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Liquidity will be badly hit

By Akash Prakash
October 18, 2007 12:38 IST
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Faced with a relentless surge in capital inflows, regulators seem to have finally bitten the bullet on the participatory-notes (PN) issue, and have released a discussion paper to effectively phase out the instrument. Given the upward pressure on the rupee and the impact the exchange rate appreciation is having on the real economy, one can understand the pressure the authorities are under to stem inflows. However, the measures proposed may have a greater impact than is commonly understood.

First of all, by restricting the issuance of PNs by any FII which already has more then 40 per cent of total assets in PNs, the authorities are effectively banning fresh issuance. Most FII brokers whom I have spoken to are already at or over this limit, and thus will have no further PN issuance capacity. Therefore, if the regulations go through as proposed, one can expect very little new capital coming into the equity markets from users of PNs, as they will not be able to get any broker to write a PN for them. The best most brokers will be able to offer, is that if you want to buy new stock through PNs, then you will have to sell an existing position to offset this. Without saying so explicitly, this is effectively a banning of PNs as we will see very little capacity in the system to issue fresh PNs.

The proposed regulations also ban any fresh PN issuance from FII sub-accounts. Unfortunately, as of today, the writer of the PN in many cases is a sub-account of the FII broker, thus if you ban sub-accounts issuing PNs, then that also shuts down the instrument.

The draft also talks about no new PNs being issued against derivative instruments, though a subsequent clarification allows roll-overs of existing positions for the next 18 months. This will seriously damage liquidity in the F&O markets as trading volumes come down, and also severely impinge the ability of long/short and macro-funds to hedge their underlying cash equity positions.

As these funds are unable to hedge, you will see many of them reducing their underlying equity positions as well. In the case of these funds if they are unable to hedge their exposure to Indian equities, they will have to reduce their overall Indian exposure as their mandates do not permit them to run long on only cash equity positions without some mechanism to reduce market risk.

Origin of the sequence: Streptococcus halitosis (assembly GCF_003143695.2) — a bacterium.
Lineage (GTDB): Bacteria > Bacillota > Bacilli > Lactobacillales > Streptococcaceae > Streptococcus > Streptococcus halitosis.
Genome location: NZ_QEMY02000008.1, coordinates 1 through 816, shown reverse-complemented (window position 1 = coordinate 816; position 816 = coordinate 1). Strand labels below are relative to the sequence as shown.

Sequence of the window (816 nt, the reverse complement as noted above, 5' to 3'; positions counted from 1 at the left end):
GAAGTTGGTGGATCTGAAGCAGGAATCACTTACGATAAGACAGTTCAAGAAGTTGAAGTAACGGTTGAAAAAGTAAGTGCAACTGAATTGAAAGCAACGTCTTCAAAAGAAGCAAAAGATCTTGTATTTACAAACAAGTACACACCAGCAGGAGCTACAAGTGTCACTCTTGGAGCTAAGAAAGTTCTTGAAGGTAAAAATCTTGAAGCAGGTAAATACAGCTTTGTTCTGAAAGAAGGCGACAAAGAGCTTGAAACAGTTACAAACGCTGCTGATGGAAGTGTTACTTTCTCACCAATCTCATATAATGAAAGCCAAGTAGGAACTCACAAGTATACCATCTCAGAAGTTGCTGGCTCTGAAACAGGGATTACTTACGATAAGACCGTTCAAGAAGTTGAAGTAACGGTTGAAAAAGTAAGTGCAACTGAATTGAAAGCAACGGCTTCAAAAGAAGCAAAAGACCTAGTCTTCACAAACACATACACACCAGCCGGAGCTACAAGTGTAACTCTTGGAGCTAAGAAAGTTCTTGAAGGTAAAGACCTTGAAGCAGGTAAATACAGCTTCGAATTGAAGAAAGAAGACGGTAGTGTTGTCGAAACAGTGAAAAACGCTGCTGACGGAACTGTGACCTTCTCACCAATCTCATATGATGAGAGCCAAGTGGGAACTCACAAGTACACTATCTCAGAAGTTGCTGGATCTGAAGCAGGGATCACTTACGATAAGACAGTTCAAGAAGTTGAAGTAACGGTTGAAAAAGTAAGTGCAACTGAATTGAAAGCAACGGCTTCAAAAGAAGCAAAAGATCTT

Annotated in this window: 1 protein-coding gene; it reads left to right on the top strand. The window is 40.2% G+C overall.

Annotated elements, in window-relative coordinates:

One can understand what the authorities are doing, viz, trying to reduce flows into equity markets without a collapse in the underlying market itself. However, they should put in place a transition mechanism, so that all funds have the next six-nine months to apply to Sebi and get a direct FII licence. Once this period is over, Sebi should do whatever it wants with the PN instrument as it has given all legitimate funds enough time and notice to get direct FII status.

The problem with the draft is that you will create an interim period of six-nine months when effectively no current PN user will be able to increase its equity holdings in India. Funds will take at least six months to go through the process of applying to Sebi and getting approvals.

The authorities should create a mechanism so that these market participants are not shut out of the equity markets in this transition phase of moving from PNs to direct FII. Otherwise, the way the draft is written, many players can only sell for the next six months or till such time as they get their FII licence.

Sebi also needs to make sure it has the machinery and criteria in place to handle the expected flood of new applications for FII. The norms Sebi uses to decide on the new FII applications will be critical, as it will effectively determine how many of the current users of PNs will be able to continue participating in the Indian equity markets.

Whichever way you cut this, it can only, on the margin, be negative for equity markets. At least 50-60 per cent of incremental equity flows were coming through PNs. The authorities will have effectively stopped these flows till such time as market participants transition to a direct FII licence. How many of these market participants will come back to the equity markets and in how much time depends on Sebi and the time and criteria it puts in place to clear FII applications.

However, given current criteria, there is a significant portion of the current users of PNs like the macro and long/short guys, who will not clear Sebi's criteria for FII licence. These players and their money will exit the Indian equity markets permanently. The quantum of this lost capital and its pace of exit will determine the market's direction from here.

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Akash Prakash
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